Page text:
Simplifying the Onboarding Experience of Enterprise Recruiters

Improving how we present value to Enterprise recruiters


2020 (2 months)


To create a clearer and smoother onboarding experience for recruiters


In charge of research and redesign of the current onboarding flow


  • Received positive feedback from senior designers and product manager


As an Associate Product Designer in Kalibrr, I am in charge of crafting and improving experiences for our Enterprise recruiters. One of the critical things Kalibrr has to get right is the onboarding experience. Onboarding is the first thing recruiters see when they log in to our platform. It is Kalibrr's first impression to recruiters. However, the current onboarding experience is highly fragmented.

The challenge

There were several small to big usability issues found on the platform:

  1. The 'Get Started' panel on the left consists of several onboarding steps. However, there is also another component on top of the platform (mobile verification) that is included as a verification step. It makes the onboarding experience look cluttered.
  2. The panel squishes the job posts to the right and creates weird spacing and broken UI components when content exceeds the allowable space.
  3. The panel doesn't give you any context or information on why you should complete the onboarding steps.
  4. When you click on each of the step, it redirects you to a page, but doesn't tell you what you need to fill out. Examples of this is when you click "Complete your company profile", it leads you to the Company Profile settings page but it doesn't tell you which fields you need to fill out to complete this step.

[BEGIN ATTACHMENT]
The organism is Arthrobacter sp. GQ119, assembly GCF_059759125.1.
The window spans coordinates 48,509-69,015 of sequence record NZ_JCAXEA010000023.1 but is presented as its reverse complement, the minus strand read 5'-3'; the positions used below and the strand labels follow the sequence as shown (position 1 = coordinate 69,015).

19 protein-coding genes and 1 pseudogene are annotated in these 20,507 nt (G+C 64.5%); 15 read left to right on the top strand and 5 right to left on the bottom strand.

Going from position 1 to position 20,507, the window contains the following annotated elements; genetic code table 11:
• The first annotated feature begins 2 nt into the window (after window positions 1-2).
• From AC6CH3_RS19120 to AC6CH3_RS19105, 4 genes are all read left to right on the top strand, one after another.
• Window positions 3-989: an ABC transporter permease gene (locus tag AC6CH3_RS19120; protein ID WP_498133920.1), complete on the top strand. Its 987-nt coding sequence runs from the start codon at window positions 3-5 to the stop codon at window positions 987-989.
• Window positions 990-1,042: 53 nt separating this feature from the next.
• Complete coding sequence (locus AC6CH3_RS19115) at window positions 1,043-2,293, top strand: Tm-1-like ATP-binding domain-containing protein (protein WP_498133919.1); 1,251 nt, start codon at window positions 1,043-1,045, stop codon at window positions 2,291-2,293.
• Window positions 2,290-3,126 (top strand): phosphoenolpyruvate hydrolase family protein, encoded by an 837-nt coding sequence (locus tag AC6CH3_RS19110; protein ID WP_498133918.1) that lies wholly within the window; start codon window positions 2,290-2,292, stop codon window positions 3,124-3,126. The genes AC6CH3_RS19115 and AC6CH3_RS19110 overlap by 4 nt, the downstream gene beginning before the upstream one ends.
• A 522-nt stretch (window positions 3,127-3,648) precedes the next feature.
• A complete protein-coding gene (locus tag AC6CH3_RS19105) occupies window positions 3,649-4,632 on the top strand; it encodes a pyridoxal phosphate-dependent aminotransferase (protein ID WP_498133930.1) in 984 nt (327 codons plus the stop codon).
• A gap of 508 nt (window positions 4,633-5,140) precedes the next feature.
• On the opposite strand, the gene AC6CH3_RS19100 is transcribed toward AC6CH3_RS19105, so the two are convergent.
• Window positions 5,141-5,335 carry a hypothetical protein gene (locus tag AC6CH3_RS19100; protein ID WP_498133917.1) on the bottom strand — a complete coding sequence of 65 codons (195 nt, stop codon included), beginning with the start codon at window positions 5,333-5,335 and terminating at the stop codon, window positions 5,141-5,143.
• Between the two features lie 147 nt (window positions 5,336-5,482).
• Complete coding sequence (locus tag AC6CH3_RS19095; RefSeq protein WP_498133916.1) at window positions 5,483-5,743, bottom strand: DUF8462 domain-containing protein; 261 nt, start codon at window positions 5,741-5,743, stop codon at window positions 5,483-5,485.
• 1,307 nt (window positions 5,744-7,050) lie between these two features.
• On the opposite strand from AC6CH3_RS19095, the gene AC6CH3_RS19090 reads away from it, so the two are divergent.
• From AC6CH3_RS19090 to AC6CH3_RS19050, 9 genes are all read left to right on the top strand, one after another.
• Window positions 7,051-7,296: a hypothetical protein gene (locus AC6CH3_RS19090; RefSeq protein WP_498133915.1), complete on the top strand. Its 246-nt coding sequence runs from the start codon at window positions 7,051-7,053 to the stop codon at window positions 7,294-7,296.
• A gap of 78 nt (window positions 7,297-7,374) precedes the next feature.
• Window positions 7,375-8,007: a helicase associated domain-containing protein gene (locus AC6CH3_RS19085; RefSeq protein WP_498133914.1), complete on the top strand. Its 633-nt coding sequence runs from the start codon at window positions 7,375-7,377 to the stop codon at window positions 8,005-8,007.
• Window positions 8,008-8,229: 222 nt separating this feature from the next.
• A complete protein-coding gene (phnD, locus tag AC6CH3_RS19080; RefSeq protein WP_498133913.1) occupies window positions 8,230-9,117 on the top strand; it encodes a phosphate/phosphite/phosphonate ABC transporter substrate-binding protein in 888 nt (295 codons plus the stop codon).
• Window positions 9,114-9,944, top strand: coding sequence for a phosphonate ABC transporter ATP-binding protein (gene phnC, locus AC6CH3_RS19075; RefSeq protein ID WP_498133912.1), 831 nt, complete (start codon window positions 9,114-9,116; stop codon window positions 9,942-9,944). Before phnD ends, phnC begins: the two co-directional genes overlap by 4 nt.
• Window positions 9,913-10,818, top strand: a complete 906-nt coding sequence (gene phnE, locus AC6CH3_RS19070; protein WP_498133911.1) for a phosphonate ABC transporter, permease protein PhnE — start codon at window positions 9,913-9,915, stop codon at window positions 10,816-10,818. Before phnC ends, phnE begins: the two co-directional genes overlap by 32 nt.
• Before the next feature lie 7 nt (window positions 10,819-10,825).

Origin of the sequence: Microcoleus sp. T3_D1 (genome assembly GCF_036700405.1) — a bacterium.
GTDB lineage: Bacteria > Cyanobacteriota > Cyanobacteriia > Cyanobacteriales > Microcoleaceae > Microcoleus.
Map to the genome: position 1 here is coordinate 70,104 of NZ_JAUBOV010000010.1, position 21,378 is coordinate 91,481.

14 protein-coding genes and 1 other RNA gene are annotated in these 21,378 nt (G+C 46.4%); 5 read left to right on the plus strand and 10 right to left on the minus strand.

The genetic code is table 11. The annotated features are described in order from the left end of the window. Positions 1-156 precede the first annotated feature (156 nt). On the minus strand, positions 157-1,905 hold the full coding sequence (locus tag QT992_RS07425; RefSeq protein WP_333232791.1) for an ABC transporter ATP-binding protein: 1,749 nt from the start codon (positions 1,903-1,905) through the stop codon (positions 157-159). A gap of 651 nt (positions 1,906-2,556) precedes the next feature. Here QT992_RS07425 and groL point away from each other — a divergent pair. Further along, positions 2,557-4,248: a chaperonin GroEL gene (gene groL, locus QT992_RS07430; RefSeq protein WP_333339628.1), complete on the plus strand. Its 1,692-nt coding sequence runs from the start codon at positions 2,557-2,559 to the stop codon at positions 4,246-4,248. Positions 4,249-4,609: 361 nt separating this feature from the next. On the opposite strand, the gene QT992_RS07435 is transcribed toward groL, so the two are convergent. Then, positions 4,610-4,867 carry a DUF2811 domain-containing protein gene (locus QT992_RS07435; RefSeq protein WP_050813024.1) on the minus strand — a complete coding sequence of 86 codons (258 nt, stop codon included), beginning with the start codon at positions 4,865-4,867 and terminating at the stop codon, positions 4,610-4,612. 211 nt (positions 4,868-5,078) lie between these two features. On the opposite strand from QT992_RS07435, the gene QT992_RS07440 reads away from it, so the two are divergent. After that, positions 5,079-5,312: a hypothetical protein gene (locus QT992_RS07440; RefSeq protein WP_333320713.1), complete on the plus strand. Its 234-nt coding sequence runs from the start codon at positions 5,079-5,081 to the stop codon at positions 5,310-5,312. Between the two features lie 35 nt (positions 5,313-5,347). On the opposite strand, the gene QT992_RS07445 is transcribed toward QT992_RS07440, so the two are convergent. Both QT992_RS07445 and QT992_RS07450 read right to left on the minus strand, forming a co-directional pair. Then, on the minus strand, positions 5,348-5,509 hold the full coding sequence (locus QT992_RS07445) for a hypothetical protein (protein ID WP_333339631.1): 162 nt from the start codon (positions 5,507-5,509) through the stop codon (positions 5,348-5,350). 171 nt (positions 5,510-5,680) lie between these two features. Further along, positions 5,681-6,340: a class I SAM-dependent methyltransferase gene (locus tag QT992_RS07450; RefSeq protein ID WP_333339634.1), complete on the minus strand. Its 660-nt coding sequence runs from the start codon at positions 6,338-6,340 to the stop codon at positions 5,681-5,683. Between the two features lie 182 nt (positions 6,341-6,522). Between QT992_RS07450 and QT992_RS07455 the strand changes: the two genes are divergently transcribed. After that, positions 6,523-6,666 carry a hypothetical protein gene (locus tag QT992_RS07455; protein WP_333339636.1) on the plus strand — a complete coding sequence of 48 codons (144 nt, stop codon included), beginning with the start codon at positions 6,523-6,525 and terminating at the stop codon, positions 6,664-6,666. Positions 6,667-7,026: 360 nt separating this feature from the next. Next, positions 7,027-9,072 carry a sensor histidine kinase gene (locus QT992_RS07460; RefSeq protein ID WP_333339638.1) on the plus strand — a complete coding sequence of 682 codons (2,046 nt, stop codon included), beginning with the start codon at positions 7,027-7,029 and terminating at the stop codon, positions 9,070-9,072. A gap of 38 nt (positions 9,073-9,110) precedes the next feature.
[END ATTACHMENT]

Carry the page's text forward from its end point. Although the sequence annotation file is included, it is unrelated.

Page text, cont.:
Apart from evaluating usability of the platform, I wanted to get more insight on how this is affecting our recruiters. To add to my recent observations, I used Kalibrr's internal tool (with the help of AJ, our data scientist) to get quantitative data and did interviews with our client facing teams for the qualitative data.

What does the data say?

  1. 55% of our recruiter clients don't get fully verified.
  2. Getting the company badge takes a long time, anywhere between 2-20 days, so clients won't even bother to get it. Thus, our CS team would have to convince clients to get the company badge.

Although there are a lot of things to tackle from a usability and value perspective, I needed to choose which ones I can and should solve for this first iteration. For this, I asked the following:

How might we encourage recruiters to finish onboarding and verification?

How might we reduce friction and recruiter effort during verification?

Key implementation steps

  1. Reimagine how to present the onboarding panel
  2. Improve the flow of verification links
  3. Encourage action through intentional copy and success stories

Design Decisions

1. Banner

The banner type of design solution was heavily influenced by one of our recent iterations on our NPS survey in Kalibrr. This was a project of Cwenne, one of Kalibrr's designers as well. Here, we discovered that this design implementation made important information intrusive to the experience, yet not disruptive. When Cwenne redesigned the NPS survey using a banner component, Kalibrr was able to see double the response rate, and completion rate tripled. I wanted to try to replicate this success with our onboarding panel.

2. Turning Pages into Modals

Modals that appear when you click each onboarding step.